Israel’s contentious move to begin presents a potentially uncomfortable dynamic for progressives in the United States: Don’t the critiques leveled by the Israeli right mimic calls by the left to reform the U.S. Supreme Court? Following the so-called judicial reforms passed by the Israeli parliament, the far-right minister of national security, Itamar Ben-Gvir, argued, “Israel will be a little more democratic, a little more Jewish, and we will be able to do more in our offices.” Echoing that sentiment, another minister claimed the move will “restore … more proper checks and balances between the Knesset, the government, and the justice system.”
Democracy, accountability, checks and balances: Isn’t that precisely what reform-minded liberals in the United States—who have advocated for everything from to outright with numerous liberal justices—are after? Michael Dreeben in Just Security that the eerie similarities between the rhetoric of the U.S. left and that of the Israeli right should give us pause: “The mass protests in the streets in Israel,” he writes, “should be a warning sign to all those who would alter the structure and independence of our courts because of outrage over what the current Court decides.”
But Dreeben’s is a glib and facile argument. The similarities at hand, after all, are merely superficial. The right’s attempt to neuter the Israeli judiciary bears little resemblance to the situation in the U.S., and it’s important for our leaders to understand why. Rather than falling into the familiar traps of defending the supremacy of the judiciary in order to harmonize critiques of the Israeli right, progressives in the U.S. should unapologetically characterize Israel’s judicial coup for what it is: a brazen, right-wing power grab.
As a basic matter of government structure, there is an entirely different set of concerns when it comes to balancing power between the legislatures and the judiciaries in the U.S. versus their counterparts in Israel. While in the U.S. there are numerous restraints on Congress’s power (a bicameral legislature, a Constitution, state governments, the filibuster, etc.), Israel sports a unicameral legislature with few checks and balances or separation of powers. In other words, the particular concern in the U.S.—that without judicial reform, the public simply has few avenues to truly achieve legislative results—is simply not a major issue in Israel.
Beyond that, the left’s critiques of the U.S. Supreme Court stem from a very specific problem and set of circumstances: the Republican Party’s capture of the judiciary and the federal courts’ decades-long encroachment on policymaking. Indeed, the political hardball tactics that have led to a Supreme Court majority appointed by presidents who lost the popular vote has created a very unique structural dilemma in the U.S., where the public is effectively ruled by a court that bears no resemblance whatsoever to the public will. Despite the Israeli right’s attempts to convince us otherwise, the extent of judicial minority rule in the U.S. is simply not comparable.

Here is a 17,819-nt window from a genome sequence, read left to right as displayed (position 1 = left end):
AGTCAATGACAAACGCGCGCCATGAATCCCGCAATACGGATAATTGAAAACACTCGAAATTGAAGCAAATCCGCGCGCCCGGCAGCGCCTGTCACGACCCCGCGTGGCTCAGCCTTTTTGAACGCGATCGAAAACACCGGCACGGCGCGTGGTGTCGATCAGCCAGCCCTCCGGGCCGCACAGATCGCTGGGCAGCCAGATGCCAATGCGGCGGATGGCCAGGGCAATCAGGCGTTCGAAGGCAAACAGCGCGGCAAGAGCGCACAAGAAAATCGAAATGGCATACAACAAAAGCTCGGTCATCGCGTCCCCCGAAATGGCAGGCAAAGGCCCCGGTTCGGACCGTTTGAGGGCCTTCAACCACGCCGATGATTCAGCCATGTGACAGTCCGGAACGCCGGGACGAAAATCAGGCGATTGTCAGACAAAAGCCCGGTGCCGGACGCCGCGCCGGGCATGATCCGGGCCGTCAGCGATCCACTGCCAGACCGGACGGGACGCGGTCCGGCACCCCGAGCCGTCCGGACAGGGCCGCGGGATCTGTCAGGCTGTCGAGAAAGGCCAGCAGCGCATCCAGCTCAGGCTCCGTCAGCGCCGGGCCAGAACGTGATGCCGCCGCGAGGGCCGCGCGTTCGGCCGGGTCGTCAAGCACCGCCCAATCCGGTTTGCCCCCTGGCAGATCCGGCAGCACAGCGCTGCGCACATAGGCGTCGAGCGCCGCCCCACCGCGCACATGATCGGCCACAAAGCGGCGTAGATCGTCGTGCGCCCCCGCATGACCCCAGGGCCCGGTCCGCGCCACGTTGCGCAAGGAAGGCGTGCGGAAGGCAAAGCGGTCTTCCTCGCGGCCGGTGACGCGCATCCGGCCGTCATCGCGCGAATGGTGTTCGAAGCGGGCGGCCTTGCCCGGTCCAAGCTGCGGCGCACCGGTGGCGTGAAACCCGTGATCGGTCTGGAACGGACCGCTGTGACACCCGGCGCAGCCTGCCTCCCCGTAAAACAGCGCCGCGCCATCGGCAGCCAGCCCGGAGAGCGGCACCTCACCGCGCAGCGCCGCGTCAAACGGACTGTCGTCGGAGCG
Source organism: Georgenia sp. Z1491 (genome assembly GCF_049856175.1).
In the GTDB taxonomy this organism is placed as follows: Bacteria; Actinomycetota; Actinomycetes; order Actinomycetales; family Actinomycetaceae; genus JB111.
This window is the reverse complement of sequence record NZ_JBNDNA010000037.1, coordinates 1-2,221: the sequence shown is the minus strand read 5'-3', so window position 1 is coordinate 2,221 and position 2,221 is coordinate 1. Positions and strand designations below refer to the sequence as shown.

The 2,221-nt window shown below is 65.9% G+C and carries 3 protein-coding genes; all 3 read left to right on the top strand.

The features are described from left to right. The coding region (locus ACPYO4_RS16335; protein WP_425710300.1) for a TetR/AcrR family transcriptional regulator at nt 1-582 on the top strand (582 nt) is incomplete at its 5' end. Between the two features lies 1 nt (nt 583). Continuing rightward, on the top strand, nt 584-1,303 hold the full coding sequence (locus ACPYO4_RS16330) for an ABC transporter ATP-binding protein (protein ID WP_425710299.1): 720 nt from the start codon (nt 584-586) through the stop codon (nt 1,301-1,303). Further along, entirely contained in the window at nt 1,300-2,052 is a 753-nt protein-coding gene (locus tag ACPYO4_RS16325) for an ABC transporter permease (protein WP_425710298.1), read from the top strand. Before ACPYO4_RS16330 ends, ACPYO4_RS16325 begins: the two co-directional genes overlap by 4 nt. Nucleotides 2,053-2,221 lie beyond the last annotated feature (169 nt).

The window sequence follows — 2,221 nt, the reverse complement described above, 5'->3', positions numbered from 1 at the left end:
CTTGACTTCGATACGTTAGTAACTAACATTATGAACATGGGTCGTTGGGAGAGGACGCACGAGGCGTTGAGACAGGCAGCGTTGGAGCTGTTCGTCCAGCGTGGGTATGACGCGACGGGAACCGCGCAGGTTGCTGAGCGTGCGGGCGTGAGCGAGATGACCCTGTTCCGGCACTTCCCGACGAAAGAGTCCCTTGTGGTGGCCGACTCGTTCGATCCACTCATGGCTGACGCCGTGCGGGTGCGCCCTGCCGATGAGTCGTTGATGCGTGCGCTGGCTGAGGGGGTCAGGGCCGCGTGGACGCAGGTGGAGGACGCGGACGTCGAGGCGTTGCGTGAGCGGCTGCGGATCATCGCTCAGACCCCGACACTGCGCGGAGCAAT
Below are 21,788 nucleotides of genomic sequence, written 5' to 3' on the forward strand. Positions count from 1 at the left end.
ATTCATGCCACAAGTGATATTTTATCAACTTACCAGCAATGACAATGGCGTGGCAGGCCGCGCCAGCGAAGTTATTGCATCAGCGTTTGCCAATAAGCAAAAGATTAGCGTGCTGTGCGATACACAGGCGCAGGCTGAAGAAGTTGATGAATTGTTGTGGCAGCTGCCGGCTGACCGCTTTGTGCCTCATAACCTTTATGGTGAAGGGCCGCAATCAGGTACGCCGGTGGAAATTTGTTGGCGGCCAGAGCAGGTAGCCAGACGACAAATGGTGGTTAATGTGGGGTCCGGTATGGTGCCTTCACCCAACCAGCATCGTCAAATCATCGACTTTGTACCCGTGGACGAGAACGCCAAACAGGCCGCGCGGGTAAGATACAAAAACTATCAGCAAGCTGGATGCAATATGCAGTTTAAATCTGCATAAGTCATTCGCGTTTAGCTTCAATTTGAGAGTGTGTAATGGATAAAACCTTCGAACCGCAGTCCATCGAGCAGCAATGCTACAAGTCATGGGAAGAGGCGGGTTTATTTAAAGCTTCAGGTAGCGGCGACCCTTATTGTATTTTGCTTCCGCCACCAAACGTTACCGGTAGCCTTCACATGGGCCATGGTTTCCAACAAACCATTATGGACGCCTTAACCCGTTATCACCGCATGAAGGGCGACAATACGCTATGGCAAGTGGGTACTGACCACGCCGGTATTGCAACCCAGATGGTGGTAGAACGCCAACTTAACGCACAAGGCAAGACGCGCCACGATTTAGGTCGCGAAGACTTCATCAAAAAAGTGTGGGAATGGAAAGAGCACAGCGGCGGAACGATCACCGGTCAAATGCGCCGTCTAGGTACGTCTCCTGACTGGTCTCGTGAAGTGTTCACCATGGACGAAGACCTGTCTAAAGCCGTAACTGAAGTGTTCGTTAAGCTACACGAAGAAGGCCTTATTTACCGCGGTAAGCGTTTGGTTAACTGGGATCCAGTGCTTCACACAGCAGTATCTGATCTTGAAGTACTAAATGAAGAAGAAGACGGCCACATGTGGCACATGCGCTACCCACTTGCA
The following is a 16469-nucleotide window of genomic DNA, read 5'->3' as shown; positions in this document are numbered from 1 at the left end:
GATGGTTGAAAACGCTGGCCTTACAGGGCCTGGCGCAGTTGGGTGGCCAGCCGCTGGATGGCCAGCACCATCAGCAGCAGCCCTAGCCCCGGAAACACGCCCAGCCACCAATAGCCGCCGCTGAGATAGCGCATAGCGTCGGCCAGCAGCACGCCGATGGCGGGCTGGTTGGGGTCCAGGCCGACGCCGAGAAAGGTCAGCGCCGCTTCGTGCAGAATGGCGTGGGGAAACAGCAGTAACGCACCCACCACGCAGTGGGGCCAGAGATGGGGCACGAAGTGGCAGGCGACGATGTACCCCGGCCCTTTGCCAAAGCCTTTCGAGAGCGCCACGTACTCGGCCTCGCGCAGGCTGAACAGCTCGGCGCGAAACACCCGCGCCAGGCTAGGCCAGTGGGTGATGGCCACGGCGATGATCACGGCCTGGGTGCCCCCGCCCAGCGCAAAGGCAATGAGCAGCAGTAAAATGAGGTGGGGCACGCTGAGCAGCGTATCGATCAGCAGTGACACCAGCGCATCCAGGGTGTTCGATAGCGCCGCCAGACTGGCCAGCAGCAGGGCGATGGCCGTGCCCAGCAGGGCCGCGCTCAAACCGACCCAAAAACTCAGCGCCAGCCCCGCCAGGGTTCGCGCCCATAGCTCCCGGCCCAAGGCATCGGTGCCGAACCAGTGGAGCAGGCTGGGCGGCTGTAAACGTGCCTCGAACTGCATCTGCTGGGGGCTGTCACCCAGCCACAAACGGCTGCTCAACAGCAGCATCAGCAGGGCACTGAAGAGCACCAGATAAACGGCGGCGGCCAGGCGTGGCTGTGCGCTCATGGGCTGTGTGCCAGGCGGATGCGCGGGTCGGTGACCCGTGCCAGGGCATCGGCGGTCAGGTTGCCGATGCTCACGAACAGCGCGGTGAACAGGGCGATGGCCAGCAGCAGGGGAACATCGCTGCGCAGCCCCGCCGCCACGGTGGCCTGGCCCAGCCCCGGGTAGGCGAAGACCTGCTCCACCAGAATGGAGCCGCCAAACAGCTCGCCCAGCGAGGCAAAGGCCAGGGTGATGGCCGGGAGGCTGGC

Relatedly, intent matters. The calls for reform in the U.S. follow decades of expansive, counter-majoritarian rulings from the Supreme Court on countless major issues, from abortion to gay rights, gun policy, voting rights, and much, much more. Indeed, these rulings have not only amounted to a direct assault on the will of the people and their elected representatives but also have elevated the judiciary, which our Constitution envisions as the least powerful branch, to a super-legislative body. The same simply cannot be said of our Israeli counterparts. Instead, the Israeli right’s primary gripes with their Supreme Court are things like and disallowing Prime Minister Benjamin Netanyahu from appointing a . While the Israeli Supreme Court certainly has played a substantial role in shaping public life in Israel, the breadth and public support of its rulings simply do not fall within the same stratosphere as the U.S. Supreme Court.
Worse yet, nearly everyone understands—and some on the Israeli right —that the latest move is part of a much to neuter Israel’s Supreme Court, further entrench right-wing rule, and potentially . This quest is hardly a good-faith debate about the role of the judiciary in a liberal democracy; it is a raw attempt to shift power toward an unprecedentedly radical right-wing government amid extraordinary public outcry.
Thus it is wrong to frame the issue broadly as one regarding There is no serious philosophical or legal debate occurring in Israel. To pretend otherwise only serves to reinforce the idea—which is pervasive across the aisle in American government and is the root of our own burgeoning constitutional crisis—that courts should occupy such a prominent place in public life in the first place. The issue posed by the Israeli right’s latest move, then, is not a legal or structural one but a political one: This is about the illiberal right’s attempt to co-opt power and squash majority rule. Nothing about it should cloud our conceptions of our own government and the unique challenges posed by our judiciary.
What the saga in Israel has to offer us is not any lesson about the importance of protecting the judiciary or a warning about attempts to curtail the highest’s court’s power. Instead, it shows us that there is no one playbook for the destruction of democratic rule: It can come in many forms, by many bodies, at any time. The one consistent axiom shared by the right in both nations, as far as the state judicial system is concerned, is that all roads should lead toward impunity. Our job is to remain clear-eyed about the threat posed by right-wing rule within our own borders, wherever it may strike.